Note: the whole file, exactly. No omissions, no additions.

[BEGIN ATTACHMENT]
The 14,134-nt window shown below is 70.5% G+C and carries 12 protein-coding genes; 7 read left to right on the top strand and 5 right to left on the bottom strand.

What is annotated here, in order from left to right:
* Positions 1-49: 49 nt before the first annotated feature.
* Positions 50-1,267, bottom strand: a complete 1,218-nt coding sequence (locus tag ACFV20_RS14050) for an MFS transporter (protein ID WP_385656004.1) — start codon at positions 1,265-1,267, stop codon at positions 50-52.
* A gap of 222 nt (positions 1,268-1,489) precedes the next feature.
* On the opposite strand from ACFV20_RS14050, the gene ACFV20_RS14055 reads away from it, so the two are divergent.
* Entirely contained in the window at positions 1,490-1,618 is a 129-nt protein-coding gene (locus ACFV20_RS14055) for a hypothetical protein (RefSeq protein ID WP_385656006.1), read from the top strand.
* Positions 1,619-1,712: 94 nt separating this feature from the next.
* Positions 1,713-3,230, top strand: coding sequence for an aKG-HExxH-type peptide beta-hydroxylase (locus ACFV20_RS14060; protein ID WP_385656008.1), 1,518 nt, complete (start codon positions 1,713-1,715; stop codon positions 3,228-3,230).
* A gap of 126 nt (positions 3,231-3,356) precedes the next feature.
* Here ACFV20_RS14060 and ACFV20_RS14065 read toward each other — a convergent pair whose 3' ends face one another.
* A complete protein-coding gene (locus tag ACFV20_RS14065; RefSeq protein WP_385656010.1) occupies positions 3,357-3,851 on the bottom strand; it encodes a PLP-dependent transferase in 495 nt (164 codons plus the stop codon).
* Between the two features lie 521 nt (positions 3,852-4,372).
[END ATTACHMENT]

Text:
The 14,134-nt window shown below is 70.5% G+C and carries 12 protein-coding genes; 7 read left to right on the top strand and 5 right to left on the bottom strand.

What is annotated here, in order from left to right:
* Positions 1-49: 49 nt before the first annotated feature.
* Positions 50-1,267, bottom strand: a complete 1,218-nt coding sequence (locus tag ACFV20_RS14050) for an MFS transporter (protein ID WP_385656004.1) — start codon at positions 1,265-1,267, stop codon at positions 50-52.
* A gap of 222 nt (positions 1,268-1,489) precedes the next feature.
* On the opposite strand from ACFV20_RS14050, the gene ACFV20_RS14055 reads away from it, so the two are divergent.
* Entirely contained in the window at positions 1,490-1,618 is a 129-nt protein-coding gene (locus ACFV20_RS14055) for a hypothetical protein (RefSeq protein ID WP_385656006.1), read from the top strand.
* Positions 1,619-1,712: 94 nt separating this feature from the next.
* Positions 1,713-3,230, top strand: coding sequence for an aKG-HExxH-type peptide beta-hydroxylase (locus ACFV20_RS14060; protein ID WP_385656008.1), 1,518 nt, complete (start codon positions 1,713-1,715; stop codon positions 3,228-3,230).
* A gap of 126 nt (positions 3,231-3,356) precedes the next feature.
* Here ACFV20_RS14060 and ACFV20_RS14065 read toward each other — a convergent pair whose 3' ends face one another.
* A complete protein-coding gene (locus tag ACFV20_RS14065; RefSeq protein WP_385656010.1) occupies positions 3,357-3,851 on the bottom strand; it encodes a PLP-dependent transferase in 495 nt (164 codons plus the stop codon).
* Between the two features lie 521 nt (positions 3,852-4,372).